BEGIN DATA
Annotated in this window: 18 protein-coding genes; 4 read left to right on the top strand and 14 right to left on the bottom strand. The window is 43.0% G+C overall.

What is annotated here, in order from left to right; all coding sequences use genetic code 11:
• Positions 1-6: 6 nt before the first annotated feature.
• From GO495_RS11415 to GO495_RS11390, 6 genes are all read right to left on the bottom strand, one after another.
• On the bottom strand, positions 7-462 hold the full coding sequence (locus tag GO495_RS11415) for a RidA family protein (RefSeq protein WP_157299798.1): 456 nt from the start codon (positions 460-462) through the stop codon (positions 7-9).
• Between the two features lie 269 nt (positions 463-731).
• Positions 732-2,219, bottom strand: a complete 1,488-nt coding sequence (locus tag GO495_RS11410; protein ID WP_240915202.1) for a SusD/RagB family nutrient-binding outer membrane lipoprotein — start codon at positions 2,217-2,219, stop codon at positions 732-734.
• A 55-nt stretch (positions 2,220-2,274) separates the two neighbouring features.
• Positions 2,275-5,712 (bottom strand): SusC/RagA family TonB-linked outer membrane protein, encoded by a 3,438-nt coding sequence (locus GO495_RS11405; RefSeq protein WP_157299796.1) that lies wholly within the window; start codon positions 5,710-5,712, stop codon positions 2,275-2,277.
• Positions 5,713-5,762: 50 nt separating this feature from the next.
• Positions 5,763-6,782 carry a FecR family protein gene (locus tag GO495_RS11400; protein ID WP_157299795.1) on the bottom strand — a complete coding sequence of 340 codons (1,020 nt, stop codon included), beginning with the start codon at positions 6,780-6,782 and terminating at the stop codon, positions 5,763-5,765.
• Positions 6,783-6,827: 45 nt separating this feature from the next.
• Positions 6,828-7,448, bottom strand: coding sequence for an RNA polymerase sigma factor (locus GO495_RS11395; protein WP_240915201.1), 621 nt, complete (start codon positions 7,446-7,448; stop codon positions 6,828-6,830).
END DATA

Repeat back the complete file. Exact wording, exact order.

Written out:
Annotated in this window: 18 protein-coding genes; 4 read left to right on the top strand and 14 right to left on the bottom strand. The window is 43.0% G+C overall.

What is annotated here, in order from left to right; all coding sequences use genetic code 11:
• Positions 1-6: 6 nt before the first annotated feature.
• From GO495_RS11415 to GO495_RS11390, 6 genes are all read right to left on the bottom strand, one after another.
• On the bottom strand, positions 7-462 hold the full coding sequence (locus tag GO495_RS11415) for a RidA family protein (RefSeq protein WP_157299798.1): 456 nt from the start codon (positions 460-462) through the stop codon (positions 7-9).
• Between the two features lie 269 nt (positions 463-731).
• Positions 732-2,219, bottom strand: a complete 1,488-nt coding sequence (locus tag GO495_RS11410; protein ID WP_240915202.1) for a SusD/RagB family nutrient-binding outer membrane lipoprotein — start codon at positions 2,217-2,219, stop codon at positions 732-734.
• A 55-nt stretch (positions 2,220-2,274) separates the two neighbouring features.
• Positions 2,275-5,712 (bottom strand): SusC/RagA family TonB-linked outer membrane protein, encoded by a 3,438-nt coding sequence (locus GO495_RS11405; RefSeq protein WP_157299796.1) that lies wholly within the window; start codon positions 5,710-5,712, stop codon positions 2,275-2,277.
• Positions 5,713-5,762: 50 nt separating this feature from the next.
• Positions 5,763-6,782 carry a FecR family protein gene (locus tag GO495_RS11400; protein ID WP_157299795.1) on the bottom strand — a complete coding sequence of 340 codons (1,020 nt, stop codon included), beginning with the start codon at positions 6,780-6,782 and terminating at the stop codon, positions 5,763-5,765.
• Positions 6,783-6,827: 45 nt separating this feature from the next.
• Positions 6,828-7,448, bottom strand: coding sequence for an RNA polymerase sigma factor (locus GO495_RS11395; protein WP_240915201.1), 621 nt, complete (start codon positions 7,446-7,448; stop codon positions 6,828-6,830).